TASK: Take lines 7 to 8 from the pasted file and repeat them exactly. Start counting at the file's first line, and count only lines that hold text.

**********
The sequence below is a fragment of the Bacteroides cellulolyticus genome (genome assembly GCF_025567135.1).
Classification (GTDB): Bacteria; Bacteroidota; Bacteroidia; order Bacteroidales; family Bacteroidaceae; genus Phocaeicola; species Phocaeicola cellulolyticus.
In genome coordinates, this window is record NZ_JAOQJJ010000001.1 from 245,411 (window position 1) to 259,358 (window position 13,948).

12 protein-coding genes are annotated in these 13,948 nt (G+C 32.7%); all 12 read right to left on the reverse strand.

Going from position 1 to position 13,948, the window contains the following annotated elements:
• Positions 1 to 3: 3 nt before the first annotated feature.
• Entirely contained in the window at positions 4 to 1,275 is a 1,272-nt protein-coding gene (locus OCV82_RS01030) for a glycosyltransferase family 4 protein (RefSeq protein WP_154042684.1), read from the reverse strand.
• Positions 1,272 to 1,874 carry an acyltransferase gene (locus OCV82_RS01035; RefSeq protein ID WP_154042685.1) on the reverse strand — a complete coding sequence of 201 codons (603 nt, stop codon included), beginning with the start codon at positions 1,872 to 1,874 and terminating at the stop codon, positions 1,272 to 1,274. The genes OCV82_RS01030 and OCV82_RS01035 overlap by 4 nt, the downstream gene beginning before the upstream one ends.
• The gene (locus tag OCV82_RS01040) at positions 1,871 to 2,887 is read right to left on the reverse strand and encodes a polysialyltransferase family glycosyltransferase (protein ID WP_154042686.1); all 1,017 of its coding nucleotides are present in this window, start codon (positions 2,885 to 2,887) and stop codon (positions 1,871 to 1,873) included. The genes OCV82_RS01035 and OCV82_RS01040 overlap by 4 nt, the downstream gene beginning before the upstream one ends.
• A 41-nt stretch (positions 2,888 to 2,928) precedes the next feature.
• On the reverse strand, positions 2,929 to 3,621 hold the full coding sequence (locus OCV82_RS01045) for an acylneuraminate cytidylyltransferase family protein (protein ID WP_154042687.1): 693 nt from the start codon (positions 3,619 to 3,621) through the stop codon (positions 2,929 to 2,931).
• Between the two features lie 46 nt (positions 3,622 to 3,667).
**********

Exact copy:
• Entirely contained in the window at positions 4 to 1,275 is a 1,272-nt protein-coding gene (locus OCV82_RS01030) for a glycosyltransferase family 4 protein (RefSeq protein WP_154042684.1), read from the reverse strand.
• Positions 1,272 to 1,874 carry an acyltransferase gene (locus OCV82_RS01035; RefSeq protein ID WP_154042685.1) on the reverse strand — a complete coding sequence of 201 codons (603 nt, stop codon included), beginning with the start codon at positions 1,872 to 1,874 and terminating at the stop codon, positions 1,272 to 1,274. The genes OCV82_RS01030 and OCV82_RS01035 overlap by 4 nt, the downstream gene beginning before the upstream one ends.